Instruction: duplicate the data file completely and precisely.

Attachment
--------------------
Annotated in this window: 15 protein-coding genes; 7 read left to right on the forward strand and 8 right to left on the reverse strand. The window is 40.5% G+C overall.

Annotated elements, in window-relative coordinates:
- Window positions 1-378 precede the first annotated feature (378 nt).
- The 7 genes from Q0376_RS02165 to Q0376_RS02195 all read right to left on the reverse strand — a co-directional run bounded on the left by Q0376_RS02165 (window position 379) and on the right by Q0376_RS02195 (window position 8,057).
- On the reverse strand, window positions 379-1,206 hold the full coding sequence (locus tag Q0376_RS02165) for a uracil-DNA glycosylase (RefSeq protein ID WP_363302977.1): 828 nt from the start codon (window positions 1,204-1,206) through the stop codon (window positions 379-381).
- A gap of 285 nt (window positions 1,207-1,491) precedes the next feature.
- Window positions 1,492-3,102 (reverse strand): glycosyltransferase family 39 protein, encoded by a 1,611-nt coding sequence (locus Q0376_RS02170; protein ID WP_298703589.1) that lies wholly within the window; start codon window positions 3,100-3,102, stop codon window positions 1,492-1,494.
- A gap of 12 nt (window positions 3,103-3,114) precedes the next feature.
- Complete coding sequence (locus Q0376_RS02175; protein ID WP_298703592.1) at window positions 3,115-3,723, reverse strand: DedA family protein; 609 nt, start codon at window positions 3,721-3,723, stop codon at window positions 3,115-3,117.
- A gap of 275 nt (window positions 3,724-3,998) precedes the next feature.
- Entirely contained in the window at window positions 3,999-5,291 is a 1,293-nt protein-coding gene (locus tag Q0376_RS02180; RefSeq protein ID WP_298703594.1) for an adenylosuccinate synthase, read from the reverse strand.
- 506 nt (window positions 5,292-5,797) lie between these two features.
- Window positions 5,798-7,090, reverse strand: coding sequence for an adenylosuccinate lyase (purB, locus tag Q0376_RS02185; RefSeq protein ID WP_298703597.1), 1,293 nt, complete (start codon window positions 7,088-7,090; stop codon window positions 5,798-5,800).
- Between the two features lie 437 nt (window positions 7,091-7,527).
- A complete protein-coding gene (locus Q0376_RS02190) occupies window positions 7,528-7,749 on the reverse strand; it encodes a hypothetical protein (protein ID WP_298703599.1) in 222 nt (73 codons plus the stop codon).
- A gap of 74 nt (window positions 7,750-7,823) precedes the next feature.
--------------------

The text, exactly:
Annotated in this window: 15 protein-coding genes; 7 read left to right on the forward strand and 8 right to left on the reverse strand. The window is 40.5% G+C overall.

Annotated elements, in window-relative coordinates:
- Window positions 1-378 precede the first annotated feature (378 nt).
- The 7 genes from Q0376_RS02165 to Q0376_RS02195 all read right to left on the reverse strand — a co-directional run bounded on the left by Q0376_RS02165 (window position 379) and on the right by Q0376_RS02195 (window position 8,057).
- On the reverse strand, window positions 379-1,206 hold the full coding sequence (locus tag Q0376_RS02165) for a uracil-DNA glycosylase (RefSeq protein ID WP_363302977.1): 828 nt from the start codon (window positions 1,204-1,206) through the stop codon (window positions 379-381).
- A gap of 285 nt (window positions 1,207-1,491) precedes the next feature.
- Window positions 1,492-3,102 (reverse strand): glycosyltransferase family 39 protein, encoded by a 1,611-nt coding sequence (locus Q0376_RS02170; protein ID WP_298703589.1) that lies wholly within the window; start codon window positions 3,100-3,102, stop codon window positions 1,492-1,494.
- A gap of 12 nt (window positions 3,103-3,114) precedes the next feature.
- Complete coding sequence (locus Q0376_RS02175; protein ID WP_298703592.1) at window positions 3,115-3,723, reverse strand: DedA family protein; 609 nt, start codon at window positions 3,721-3,723, stop codon at window positions 3,115-3,117.
- A gap of 275 nt (window positions 3,724-3,998) precedes the next feature.
- Entirely contained in the window at window positions 3,999-5,291 is a 1,293-nt protein-coding gene (locus tag Q0376_RS02180; RefSeq protein ID WP_298703594.1) for an adenylosuccinate synthase, read from the reverse strand.
- 506 nt (window positions 5,292-5,797) lie between these two features.
- Window positions 5,798-7,090, reverse strand: coding sequence for an adenylosuccinate lyase (purB, locus tag Q0376_RS02185; RefSeq protein ID WP_298703597.1), 1,293 nt, complete (start codon window positions 7,088-7,090; stop codon window positions 5,798-5,800).
- Between the two features lie 437 nt (window positions 7,091-7,527).
- A complete protein-coding gene (locus Q0376_RS02190) occupies window positions 7,528-7,749 on the reverse strand; it encodes a hypothetical protein (protein ID WP_298703599.1) in 222 nt (73 codons plus the stop codon).
- A gap of 74 nt (window positions 7,750-7,823) precedes the next feature.